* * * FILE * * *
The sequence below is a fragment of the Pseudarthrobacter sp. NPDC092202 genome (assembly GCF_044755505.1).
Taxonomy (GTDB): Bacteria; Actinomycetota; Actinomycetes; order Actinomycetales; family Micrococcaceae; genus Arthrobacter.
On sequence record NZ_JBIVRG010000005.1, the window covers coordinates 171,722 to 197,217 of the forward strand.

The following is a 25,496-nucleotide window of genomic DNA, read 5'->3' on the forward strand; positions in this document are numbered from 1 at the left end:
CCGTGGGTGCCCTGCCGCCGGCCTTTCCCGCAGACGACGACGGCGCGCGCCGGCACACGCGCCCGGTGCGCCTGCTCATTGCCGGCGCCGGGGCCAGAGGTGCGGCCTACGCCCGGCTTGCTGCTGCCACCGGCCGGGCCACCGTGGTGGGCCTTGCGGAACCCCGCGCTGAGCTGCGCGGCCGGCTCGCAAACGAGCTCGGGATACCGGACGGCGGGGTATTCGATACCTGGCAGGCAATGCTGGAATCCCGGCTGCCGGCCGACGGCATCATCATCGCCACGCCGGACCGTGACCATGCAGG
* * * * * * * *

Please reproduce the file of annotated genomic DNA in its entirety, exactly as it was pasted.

The sequence below is a fragment of the Pseudarthrobacter sp. NPDC092202 genome (assembly GCF_044755505.1).
Taxonomy (GTDB): Bacteria; Actinomycetota; Actinomycetes; order Actinomycetales; family Micrococcaceae; genus Arthrobacter.
On sequence record NZ_JBIVRG010000005.1, the window covers coordinates 171,722 to 197,217 of the forward strand.

The following is a 25,496-nucleotide window of genomic DNA, read 5'->3' on the forward strand; positions in this document are numbered from 1 at the left end:
CCGTGGGTGCCCTGCCGCCGGCCTTTCCCGCAGACGACGACGGCGCGCGCCGGCACACGCGCCCGGTGCGCCTGCTCATTGCCGGCGCCGGGGCCAGAGGTGCGGCCTACGCCCGGCTTGCTGCTGCCACCGGCCGGGCCACCGTGGTGGGCCTTGCGGAACCCCGCGCTGAGCTGCGCGGCCGGCTCGCAAACGAGCTCGGGATACCGGACGGCGGGGTATTCGATACCTGGCAGGCAATGCTGGAATCCCGGCTGCCGGCCGACGGCATCATCATCGCCACGCCGGACCGTGACCATGCAGG